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Officials divided over high-tech network

November 18, 2004|by DAVE McMILLION

charlestown@herald-mail.com

CHARLES TOWN, W.Va. - Jefferson County Prosecuting Attorney Michael D. Thompson is concerned about a proposed high-tech communications network for the county that local government would help establish.

The proposal calls for a network that would offer high-speed Internet, telephone and television cable service, among other possible services.

Under the plan, state and local governments would join with a Vienna, Va.-based company, iTown Communications, to build the network, a representative of iTown told local officials two weeks ago.

The Jefferson County Commission would be one of the local government agencies involved in building the network.

No cost estimates have been given, but Commissioner Jane Tabb said it was her understanding that state officials may issue bonds for the network.

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Thompson told the commissioners Wednesday that he reviewed the proposal and found many problems.

One obstacle is that the commissioners cannot bind future county commissioners to such a proposal, Thompson said.

Second, Thompson said he does not believe government should get involved in setting up such a service.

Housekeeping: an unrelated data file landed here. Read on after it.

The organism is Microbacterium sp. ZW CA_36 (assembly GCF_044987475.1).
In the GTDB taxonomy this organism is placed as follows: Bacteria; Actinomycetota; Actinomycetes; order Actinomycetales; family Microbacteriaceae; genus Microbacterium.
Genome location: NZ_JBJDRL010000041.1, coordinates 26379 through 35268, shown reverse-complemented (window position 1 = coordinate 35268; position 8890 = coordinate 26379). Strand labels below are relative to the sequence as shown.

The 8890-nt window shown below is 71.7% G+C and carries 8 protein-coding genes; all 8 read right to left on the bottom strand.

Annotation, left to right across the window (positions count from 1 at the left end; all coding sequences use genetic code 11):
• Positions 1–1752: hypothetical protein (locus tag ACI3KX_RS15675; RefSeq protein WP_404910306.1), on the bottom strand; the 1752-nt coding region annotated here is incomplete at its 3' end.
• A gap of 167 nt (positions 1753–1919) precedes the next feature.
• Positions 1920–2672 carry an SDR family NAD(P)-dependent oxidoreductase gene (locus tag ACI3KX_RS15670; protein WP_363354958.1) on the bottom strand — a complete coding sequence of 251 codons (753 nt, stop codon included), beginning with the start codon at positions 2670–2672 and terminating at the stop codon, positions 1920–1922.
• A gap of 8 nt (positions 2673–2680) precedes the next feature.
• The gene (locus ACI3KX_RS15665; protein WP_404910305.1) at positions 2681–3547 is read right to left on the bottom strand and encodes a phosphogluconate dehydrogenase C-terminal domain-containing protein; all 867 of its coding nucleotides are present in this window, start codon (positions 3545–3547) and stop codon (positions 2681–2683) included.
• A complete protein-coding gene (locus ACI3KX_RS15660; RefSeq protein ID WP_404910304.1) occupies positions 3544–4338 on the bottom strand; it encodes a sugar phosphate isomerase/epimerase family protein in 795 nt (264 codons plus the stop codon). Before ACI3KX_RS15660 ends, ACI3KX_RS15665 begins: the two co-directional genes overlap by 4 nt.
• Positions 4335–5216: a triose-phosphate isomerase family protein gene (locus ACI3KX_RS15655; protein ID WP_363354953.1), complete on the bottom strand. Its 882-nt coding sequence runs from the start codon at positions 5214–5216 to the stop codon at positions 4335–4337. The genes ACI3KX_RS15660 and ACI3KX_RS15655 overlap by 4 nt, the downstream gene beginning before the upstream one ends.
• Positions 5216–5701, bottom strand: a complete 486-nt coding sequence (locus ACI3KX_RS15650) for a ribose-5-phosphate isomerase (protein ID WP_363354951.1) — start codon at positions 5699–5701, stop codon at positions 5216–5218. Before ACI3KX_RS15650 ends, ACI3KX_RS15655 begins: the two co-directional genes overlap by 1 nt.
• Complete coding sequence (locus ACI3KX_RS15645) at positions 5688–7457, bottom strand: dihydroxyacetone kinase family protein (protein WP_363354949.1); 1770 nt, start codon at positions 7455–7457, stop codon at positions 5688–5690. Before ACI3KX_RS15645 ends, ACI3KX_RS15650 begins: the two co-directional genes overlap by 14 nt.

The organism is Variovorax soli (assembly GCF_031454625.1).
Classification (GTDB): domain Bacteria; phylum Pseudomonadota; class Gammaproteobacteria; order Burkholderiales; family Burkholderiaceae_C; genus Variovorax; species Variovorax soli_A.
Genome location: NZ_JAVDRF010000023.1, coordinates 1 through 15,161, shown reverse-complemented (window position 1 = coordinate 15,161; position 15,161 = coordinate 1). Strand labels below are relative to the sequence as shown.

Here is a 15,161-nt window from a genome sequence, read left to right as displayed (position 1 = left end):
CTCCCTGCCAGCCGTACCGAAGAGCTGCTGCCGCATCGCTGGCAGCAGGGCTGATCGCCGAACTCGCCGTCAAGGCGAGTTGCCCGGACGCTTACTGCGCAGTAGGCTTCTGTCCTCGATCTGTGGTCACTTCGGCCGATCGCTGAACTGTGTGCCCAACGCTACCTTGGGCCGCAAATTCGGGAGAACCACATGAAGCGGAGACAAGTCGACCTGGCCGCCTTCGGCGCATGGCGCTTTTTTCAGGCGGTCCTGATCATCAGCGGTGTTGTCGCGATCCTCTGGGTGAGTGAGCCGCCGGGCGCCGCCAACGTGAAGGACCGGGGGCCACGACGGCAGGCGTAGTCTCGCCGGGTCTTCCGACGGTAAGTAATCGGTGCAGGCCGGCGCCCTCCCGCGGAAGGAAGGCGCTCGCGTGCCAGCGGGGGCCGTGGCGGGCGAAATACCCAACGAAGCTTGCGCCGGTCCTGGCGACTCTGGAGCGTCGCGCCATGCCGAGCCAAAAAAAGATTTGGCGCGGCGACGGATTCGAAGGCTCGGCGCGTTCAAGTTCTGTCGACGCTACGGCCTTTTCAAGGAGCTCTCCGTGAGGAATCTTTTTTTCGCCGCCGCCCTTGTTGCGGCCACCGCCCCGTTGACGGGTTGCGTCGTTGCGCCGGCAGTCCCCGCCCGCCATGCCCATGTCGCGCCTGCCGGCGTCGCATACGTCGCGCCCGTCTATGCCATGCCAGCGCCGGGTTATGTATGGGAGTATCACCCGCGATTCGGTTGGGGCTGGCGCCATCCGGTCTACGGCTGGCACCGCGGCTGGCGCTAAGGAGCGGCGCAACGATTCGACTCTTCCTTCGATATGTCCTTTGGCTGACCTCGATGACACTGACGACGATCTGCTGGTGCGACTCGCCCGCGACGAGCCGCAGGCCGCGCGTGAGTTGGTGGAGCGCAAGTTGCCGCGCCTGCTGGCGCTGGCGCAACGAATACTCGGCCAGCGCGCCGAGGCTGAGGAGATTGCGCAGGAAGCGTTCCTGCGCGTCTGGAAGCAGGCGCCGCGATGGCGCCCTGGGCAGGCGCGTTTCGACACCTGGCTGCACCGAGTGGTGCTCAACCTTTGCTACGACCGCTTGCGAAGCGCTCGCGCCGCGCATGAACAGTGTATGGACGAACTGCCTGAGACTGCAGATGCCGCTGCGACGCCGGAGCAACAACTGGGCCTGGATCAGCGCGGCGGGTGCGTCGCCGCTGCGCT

High-speed Internet service already is provided in the county, Thompson said. And if the county government gets involved in building the new communications network, it would not be fair to other companies that are already providing such services, Thompson said.

Commissioner Rusty Morgan said he agreed with Thompson.

Last week, the commissioners agreed to perform a study to determine the benefits of developing such a system and Morgan said he believes the county should limit its involvement to the study for now.

"I'm very dissatisfied with how this has been brought up," Morgan said.

Commissioner Greg Corliss supported the proposed network Wednesday, saying he believes the proposal is important to spur economic development in the county.

Jane Peters, executive director of the Jefferson County Development Authority, has said the high-speed Internet service offered through the network could be used to attract high-tech companies to the county. And, traditional companies need high-speed Internet to communicate with suppliers or home offices, Peters said.

Peters told the commissioners Wednesday that the "profits could be tremendous" from such a network.

Once the debt is paid off for the system, it could be a revenue source for local government because other information service companies could pay government to be able to offer their service through the network, Peters has said.

"I still think there is potential here," Peters told the commissioners.

The West Virginia Development Office has been touting the advantages of the network, and Peters told the commissioners she would contact state officials about concerns that were brought up Wednesday.

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